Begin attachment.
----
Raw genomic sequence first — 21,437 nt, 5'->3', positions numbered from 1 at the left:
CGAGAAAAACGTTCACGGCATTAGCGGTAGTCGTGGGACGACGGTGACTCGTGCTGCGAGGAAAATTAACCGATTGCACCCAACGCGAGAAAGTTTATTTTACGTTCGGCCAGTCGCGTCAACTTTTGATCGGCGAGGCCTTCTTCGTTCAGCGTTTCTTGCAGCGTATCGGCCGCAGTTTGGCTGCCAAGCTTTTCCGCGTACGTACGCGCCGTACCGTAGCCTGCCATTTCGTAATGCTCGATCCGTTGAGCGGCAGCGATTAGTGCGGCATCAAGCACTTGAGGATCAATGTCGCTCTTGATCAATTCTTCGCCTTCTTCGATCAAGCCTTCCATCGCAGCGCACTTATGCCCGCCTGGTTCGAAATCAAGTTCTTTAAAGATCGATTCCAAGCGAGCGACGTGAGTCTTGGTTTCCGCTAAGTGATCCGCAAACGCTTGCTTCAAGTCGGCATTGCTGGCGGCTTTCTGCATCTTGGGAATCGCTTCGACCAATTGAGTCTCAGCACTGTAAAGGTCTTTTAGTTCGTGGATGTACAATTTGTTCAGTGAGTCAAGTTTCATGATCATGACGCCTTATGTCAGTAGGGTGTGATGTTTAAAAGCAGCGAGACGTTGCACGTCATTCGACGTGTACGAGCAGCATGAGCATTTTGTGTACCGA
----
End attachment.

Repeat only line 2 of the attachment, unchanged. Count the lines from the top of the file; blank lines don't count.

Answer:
CGAGAAAAACGTTCACGGCATTAGCGGTAGTCGTGGGACGACGGTGACTCGTGCTGCGAGGAAAATTAACCGATTGCACCCAACGCGAGAAAGTTTATTTTACGTTCGGCCAGTCGCGTCAACTTTTGATCGGCGAGGCCTTCTTCGTTCAGCGTTTCTTGCAGCGTATCGGCCGCAGTTTGGCTGCCAAGCTTTTCCGCGTACGTACGCGCCGTACCGTAGCCTGCCATTTCGTAATGCTCGATCCGTTGAGCGGCAGCGATTAGTGCGGCATCAAGCACTTGAGGATCAATGTCGCTCTTGATCAATTCTTCGCCTTCTTCGATCAAGCCTTCCATCGCAGCGCACTTATGCCCGCCTGGTTCGAAATCAAGTTCTTTAAAGATCGATTCCAAGCGAGCGACGTGAGTCTTGGTTTCCGCTAAGTGATCCGCAAACGCTTGCTTCAAGTCGGCATTGCTGGCGGCTTTCTGCATCTTGGGAATCGCTTCGACCAATTGAGTCTCAGCACTGTAAAGGTCTTTTAGTTCGTGGATGTACAATTTGTTCAGTGAGTCAAGTTTCATGATCATGACGCCTTATGTCAGTAGGGTGTGATGTTTAAAAGCAGCGAGACGTTGCACGTCATTCGACGTGTACGAGCAGCATGAGCATTTTGTGTACCGA